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Old 15th July 2004, 02:23 PM   #11
Lynn Terry

Join Date: Jul 2004
Location: TN, USA
Posts: 13

For "do it yourself PPC", GoogleCash is a great 'getting started' guide. Perry Marshall's Definitive Guide to Google Adwords handles more advanced strategies, and doesnt focus strictly on promoting affiliate programs (but also talks about landing pages, conversion - promoting your own products/services/website).

I am currently doing a Live Training Module on Google Adwords (this particular module is on promoting a pay-per-lead affiliate program), and have quite a bit of personal experience... so if I can help you in any way, answer questions etc - post away!

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Old 10th September 2004, 05:11 AM   #12

Join Date: Sep 2004
Posts: 15
Default Managing A PPC Campaign

I couldnot resist myself from responding to this rather "old link".

My suggestions to a small business owner for managing PPC Campaign(tested over ample number of campaigns with success):

1. The entire PPC Campaign process can be broadly divided into three stages:
a.the keyword stage
b.the bid management stage
c.the performance measurement stage

Our experience has been a well managed campaign requires sufficient focus on all the three stages.

2.Keyword stage:
2a.Industry research: Competiton websites - PPC benchmarks - rough spends - offers by comeptition - industry trends (avg.CPC,comeptition intensity ,etc,)

2b.Analyzing your website: You need to chart out your focus areas - what is that you want from the PPC Campaign and which sections of your site(s) address the "NEEDS OF THE TRAFFIC/VISITOR" who come to your site from PPC ads. After this you should clearly draw up a list of strengths - the areas you would like to focus - and finally have some sort of an idea as to which are the keywords you would want to focus on for PPC campaign

2c.Keyword Research and Generation: Now that you have some idea "what you want to do" you can use tools like PrioritySubmit(arguably the best tool available currently),WordTracker,Overture Suggestion tool and Google SandBox. There are some tools like keyword tumbler that give you the combinations and misspelling tools like SearchSpell.

The idea is to generate a comprehensive list of keywords from which you can select the optimal list .

2d.Keyword Selection - Now you have a bunch of keywords...you need to select the most optimal set...can be tricky

The ideal way is to "quantify your objectives" and "assign a weight" to each objective....whoa! To make it look simple, suppose you have a campaign budget of $100, and have three objectives: achieve a CPA of $x, get y clicks, get a CTR(Click Through Rate) z. Now you need to decide how much money would you allocate to each of these objectives.Keywords can be divided into three objective oriented sets.Seems simple...not really, because there will be "overlapping kw's" that address multiple objectives.

After you have decided the above you have:
1. A clear "boundary condition" or a constraint : Budget - number of clicks - CPA
2. Using the tools mentioned(Overture is easiest) get the list of kw's that address each objective and select the "list that seems to fit most optimally".
3. Now you would have: Say,three sets of kw's each with a defined objective and bounadry condition. And in each set you would have say n number of kw's.


2e. Now comes a part that's difficult for most and easy for some

Writing ad copy:
This is one time consuming job and calls for expertise. You may have selected the best set of kw's,but if the copy is not effective, what's the use?? No one would click your ad...and a strict SE like Google would give you a poor score on relevancy (CTR) and push your site down in the listing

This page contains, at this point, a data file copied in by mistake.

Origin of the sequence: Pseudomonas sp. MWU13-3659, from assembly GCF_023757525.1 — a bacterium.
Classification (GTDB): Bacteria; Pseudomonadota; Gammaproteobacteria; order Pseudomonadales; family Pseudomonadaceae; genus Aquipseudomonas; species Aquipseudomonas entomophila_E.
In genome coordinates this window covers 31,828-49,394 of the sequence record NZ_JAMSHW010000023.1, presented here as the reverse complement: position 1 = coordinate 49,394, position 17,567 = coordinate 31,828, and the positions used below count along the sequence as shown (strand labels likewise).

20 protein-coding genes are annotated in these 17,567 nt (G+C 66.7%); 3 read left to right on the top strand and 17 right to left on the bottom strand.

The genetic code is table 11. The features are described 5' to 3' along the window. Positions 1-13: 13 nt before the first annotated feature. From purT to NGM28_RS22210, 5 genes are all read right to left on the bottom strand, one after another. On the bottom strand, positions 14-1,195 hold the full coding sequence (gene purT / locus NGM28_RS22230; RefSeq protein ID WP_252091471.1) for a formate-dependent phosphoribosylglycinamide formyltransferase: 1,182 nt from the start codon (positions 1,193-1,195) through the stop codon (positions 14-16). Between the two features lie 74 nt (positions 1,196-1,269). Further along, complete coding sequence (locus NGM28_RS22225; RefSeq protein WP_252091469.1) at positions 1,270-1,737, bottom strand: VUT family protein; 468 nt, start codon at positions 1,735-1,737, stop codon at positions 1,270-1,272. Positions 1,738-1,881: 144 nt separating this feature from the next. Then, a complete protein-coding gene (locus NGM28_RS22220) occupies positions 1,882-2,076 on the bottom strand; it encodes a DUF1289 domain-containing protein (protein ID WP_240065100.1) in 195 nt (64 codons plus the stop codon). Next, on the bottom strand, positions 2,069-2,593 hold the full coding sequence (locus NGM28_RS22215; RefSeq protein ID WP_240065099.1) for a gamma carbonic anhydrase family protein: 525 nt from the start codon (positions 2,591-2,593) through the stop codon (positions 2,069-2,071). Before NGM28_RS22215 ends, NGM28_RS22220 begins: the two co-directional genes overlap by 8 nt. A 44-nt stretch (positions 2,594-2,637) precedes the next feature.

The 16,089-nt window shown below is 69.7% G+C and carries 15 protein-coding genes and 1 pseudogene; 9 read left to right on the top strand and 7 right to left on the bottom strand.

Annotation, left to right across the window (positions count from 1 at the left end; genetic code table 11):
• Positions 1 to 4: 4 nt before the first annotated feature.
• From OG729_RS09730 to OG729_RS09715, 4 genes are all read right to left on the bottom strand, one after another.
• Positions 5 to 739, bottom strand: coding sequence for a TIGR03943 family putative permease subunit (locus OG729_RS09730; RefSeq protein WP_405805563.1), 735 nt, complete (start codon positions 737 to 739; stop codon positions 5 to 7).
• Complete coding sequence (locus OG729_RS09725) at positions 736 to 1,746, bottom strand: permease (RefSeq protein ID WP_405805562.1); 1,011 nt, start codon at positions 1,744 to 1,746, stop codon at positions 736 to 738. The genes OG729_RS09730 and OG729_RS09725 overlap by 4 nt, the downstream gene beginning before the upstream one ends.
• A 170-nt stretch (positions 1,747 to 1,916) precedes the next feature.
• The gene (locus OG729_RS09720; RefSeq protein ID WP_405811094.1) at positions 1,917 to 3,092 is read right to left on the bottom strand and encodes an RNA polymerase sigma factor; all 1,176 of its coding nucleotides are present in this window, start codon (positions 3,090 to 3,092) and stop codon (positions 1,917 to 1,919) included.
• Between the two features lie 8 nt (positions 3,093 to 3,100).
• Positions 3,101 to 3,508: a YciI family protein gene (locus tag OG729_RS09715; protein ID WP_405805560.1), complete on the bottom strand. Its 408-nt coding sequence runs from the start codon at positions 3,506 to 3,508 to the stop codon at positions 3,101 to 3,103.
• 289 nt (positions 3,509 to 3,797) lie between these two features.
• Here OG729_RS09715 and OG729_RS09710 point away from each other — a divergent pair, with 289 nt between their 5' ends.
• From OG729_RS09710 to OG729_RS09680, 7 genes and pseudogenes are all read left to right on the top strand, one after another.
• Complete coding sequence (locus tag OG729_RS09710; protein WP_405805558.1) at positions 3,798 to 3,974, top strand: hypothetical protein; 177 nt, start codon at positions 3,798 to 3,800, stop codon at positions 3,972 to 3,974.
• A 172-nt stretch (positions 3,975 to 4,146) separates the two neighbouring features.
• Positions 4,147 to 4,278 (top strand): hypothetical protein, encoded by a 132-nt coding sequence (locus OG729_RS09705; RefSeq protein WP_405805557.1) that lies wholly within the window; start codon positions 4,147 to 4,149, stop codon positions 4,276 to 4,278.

The other week my copy writing team went berserk writing ad copy for a client who had 10,000 keywords and wanted 3000 unique ad copies.

2f. You have written the ads
Now you need to specify the "effective destination page URL's". Its of no use leading a visitor to a page that doesnot contain the stuff she wants. We have observed that 80% of the sites DONOT specify the appropriate landing URL and thereby lose out. Who has the patience to search your site for info? Its not for nothing that Amazon started and to great effect the "one click" concept.

3.The Keyword BidManagement Phase
3a.You have defined keyword sets/groups and for each group you have specified the objectives - CPA, clicks et al. Now you need to monitor your bids closely for all the keywords so that the objectives specified are attained. In a competitive category like travel the bids can change thereby affecting your site's position on the SERP, maybe even 300 times in a day!!! Your site might have been in top position at 10am CST but at 10.30am for the same CPC it might not be there in the top 10!!!! Gosh Keep a round the clock vigil especially for the competitive sectors.

3b. The menace of click frauds - I mentioned in a post in the same forum yesterday that 15% of the budget on an average goes down the drain because of fraudulent clicks. You must have sufficient capability to capture instances of fraud and bring them to SE's notice. Also, you must keep a very close watch over the logs and take immediate action.

Carrying out bid management in a rigorous manner is painful- in competitive industries you have to maintain a 24 hours vigil - no breaks - no off days(the visitor does not recognize off - days ).However, if this stage is carried out meticulously it can result in substantial savings and qualified clicks.

I read this somewhere: about 75-80% of marketers DONOT make a profit using PPC.

Take control over your campaign...its your business!

4. Performance monitoring - Do you know how effective your campaign is? Are u making money? How many additional conversions have you received? How many visitors are visiting your site? What pages on the site are they visiting? How much time they are spending per page? Which links are they clicking ? Whats the conversion ratio - click to sales? what's the cost per lead? Whats the CPA? Are you "in the range" compared to competition?

If you don't, either you are not serious about your marketing... or probably you just don't care...

Get one of the numerous analytics tools available in the market TODAY.